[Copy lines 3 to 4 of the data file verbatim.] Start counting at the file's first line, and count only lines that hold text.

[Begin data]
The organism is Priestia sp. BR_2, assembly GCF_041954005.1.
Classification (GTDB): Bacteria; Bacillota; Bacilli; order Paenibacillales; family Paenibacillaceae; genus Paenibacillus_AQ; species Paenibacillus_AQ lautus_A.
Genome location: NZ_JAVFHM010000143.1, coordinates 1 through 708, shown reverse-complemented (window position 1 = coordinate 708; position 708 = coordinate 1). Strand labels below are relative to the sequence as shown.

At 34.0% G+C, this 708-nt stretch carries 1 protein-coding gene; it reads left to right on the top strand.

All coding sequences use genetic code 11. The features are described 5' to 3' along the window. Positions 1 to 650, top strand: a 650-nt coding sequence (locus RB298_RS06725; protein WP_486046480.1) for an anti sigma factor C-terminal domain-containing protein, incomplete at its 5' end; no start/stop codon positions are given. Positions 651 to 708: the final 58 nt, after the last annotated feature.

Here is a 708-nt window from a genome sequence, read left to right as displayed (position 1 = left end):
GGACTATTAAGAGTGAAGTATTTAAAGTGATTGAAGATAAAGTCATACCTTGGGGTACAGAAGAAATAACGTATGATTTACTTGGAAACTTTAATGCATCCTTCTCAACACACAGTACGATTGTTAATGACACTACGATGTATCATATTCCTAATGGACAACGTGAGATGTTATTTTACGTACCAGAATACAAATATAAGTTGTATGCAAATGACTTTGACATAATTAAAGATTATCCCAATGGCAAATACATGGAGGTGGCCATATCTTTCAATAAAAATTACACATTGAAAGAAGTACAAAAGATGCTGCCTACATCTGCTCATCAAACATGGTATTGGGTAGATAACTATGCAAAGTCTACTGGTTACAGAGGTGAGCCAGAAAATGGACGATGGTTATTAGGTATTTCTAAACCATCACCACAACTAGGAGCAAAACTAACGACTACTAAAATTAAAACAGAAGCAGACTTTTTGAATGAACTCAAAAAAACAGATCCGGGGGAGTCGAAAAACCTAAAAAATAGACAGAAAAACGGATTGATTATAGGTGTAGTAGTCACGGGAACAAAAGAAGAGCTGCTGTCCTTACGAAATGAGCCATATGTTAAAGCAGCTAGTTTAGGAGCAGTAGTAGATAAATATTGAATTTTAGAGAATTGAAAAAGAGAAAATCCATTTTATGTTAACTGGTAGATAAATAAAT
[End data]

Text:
Genome location: NZ_JAVFHM010000143.1, coordinates 1 through 708, shown reverse-complemented (window position 1 = coordinate 708; position 708 = coordinate 1). Strand labels below are relative to the sequence as shown.

At 34.0% G+C, this 708-nt stretch carries 1 protein-coding gene; it reads left to right on the top strand.